I never look at a beautiful boy without wanting to douse him in petrol and set him on fire.

Book One: The Frolic of The Beasts

I had to try and think really hard about where this began. In 2019, I endeavored to read nothing but books in translation. This was a difficult task compounded by that I wanted to read two translations of each, to determine which book I liked more. This means I slaughtered my soul reading two translations of The Idiot, a book that was a terror, in both versions. In some, this is impossible. Yukio Mishima still has books untranslated in English, and some of his most recent English translations were done by a corporate lawyer hobbyist in Manchester, England. I was also working six and a half days a week. On average, I read 52 books a year. In 2019, I read 20.

My first attempt at Mishima came through his friend and mentor, Yasanuri Kawabata. On a trip to Tokyo in earlier years, I had purchased a Kawabata a tiny bookstore in Shinjuku which the girl clerk very nicely wrapped in paper so I could read it in privacy on the train back to the hotel. It was very strange. The Old Capital, an outlier of Kawabata’s canon I’m told, even though it was cited as the reason he received the Nobel Prize for Literature in 1968. Twins, Catholics, questions of identity, choices and consequences, it seemed to be about a lot and also nothing. It seemed to be exceptionally Japanese I thought, as I moved around, isolated and on edge through Meiji shrines and temples. Nothing makes you feel as Other as being in a very homogenous ethnostate, afro, awkward glasses and the full body terror of being a disgusting American. I desperately wanted to go back to Hong Kong, to go anywhere else. But Kawabata was a pleasant surprise, that I wouldn’t have found if I had never gone to Japan, and without that trip, no Mishima either.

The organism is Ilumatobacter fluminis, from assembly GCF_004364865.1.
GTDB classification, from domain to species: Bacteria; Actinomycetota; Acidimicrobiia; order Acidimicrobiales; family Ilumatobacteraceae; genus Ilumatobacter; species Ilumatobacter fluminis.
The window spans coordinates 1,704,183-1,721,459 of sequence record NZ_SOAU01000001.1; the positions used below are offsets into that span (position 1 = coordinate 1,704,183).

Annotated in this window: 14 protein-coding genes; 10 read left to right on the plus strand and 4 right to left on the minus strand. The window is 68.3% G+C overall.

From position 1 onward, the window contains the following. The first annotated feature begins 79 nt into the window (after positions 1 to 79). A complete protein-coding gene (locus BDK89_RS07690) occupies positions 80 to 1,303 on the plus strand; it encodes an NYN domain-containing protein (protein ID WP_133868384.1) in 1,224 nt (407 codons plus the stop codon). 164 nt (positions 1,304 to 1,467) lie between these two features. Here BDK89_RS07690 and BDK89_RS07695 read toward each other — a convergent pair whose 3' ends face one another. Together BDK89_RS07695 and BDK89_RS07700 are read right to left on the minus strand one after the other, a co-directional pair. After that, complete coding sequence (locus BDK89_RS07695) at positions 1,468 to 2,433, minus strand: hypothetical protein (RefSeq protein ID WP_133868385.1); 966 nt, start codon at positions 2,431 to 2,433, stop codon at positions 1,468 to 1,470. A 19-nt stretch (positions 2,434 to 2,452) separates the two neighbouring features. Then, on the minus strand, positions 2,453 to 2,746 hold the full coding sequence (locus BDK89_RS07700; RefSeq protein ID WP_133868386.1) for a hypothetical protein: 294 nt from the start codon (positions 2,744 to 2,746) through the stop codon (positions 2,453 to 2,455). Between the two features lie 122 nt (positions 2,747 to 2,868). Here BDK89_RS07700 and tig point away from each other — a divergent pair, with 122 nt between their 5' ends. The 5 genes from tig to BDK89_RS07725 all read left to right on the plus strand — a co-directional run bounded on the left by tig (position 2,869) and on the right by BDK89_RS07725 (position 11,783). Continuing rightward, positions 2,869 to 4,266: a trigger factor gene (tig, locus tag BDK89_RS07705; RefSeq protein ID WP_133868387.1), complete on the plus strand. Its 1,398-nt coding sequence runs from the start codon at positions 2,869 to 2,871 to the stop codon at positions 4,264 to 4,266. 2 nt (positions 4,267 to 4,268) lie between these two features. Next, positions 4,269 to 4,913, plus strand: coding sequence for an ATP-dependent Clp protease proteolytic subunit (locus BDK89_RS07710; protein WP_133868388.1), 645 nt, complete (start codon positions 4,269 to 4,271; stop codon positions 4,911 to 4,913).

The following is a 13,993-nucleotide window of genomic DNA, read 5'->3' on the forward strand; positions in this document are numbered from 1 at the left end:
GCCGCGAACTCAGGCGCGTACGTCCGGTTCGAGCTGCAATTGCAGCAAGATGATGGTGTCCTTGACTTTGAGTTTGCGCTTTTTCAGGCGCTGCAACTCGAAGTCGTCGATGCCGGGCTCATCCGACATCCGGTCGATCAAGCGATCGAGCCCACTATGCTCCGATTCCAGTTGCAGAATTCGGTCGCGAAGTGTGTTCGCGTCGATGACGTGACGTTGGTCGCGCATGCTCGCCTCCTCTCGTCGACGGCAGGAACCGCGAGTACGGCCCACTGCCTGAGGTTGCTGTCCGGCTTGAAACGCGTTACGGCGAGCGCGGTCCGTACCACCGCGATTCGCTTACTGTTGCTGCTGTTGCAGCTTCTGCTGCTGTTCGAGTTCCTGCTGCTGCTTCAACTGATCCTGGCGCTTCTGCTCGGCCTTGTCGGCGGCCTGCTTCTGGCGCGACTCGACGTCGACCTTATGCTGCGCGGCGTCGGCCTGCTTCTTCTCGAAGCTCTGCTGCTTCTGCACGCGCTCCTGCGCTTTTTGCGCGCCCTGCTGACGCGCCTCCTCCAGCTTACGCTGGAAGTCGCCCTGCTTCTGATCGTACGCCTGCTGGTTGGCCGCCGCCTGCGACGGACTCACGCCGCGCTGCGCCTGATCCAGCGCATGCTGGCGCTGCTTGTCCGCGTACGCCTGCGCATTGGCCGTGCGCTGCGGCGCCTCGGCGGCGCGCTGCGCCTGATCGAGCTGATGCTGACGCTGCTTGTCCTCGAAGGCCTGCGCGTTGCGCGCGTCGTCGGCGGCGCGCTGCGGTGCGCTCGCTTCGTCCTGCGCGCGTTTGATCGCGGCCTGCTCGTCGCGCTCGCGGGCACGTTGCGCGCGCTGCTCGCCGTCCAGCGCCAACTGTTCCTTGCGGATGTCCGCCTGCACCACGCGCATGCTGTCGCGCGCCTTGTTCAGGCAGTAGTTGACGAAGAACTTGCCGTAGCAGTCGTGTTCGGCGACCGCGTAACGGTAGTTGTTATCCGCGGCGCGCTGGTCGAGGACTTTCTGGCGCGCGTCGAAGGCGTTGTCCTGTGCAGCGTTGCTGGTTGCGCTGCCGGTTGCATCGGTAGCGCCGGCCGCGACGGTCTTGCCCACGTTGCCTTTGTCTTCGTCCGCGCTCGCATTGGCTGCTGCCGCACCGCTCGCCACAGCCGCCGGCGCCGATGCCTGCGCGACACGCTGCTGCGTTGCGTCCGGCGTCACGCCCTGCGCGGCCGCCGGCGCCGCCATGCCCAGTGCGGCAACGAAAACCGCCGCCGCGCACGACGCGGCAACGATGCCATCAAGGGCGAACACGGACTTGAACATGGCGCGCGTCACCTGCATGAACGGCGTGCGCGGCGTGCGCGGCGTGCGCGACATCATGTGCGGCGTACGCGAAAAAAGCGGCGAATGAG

Returning to the United States after that trip was a mess. We had gotten so sick in Tokyo that I started a new job with barely any time to recuperate from flying half way around the world and then more. But none of that matters. Because I’m trying to get to Mishima and his body, and other parties. In 2018, I successfully read women authors from across the world. In 2019, I wanted to repeat this feat, but with a stricter caveat — nothing that had ever been published in English first. I hadn’t counted on my work schedule being so punishing — two part time jobs on top of freelance writing — and the strict attention one has to pay to a work in translation. When I started to (slowly, loosely) teach myself Russian, the whole of Russian literature opened up to me in a way I didn’t believe possible. Even Russian authors who wrote in English like Nabokov, suddenly became richer, denser, more textural. I would re-read one sentence over and over again, in English, and then Russian, and vice versa. Suddenly I could see the ‘missing stair’ of translation, the ghostly apparition of additional depth, only visible in passing or when your foot falls through.

It was with this slickness that I turned again to Asia.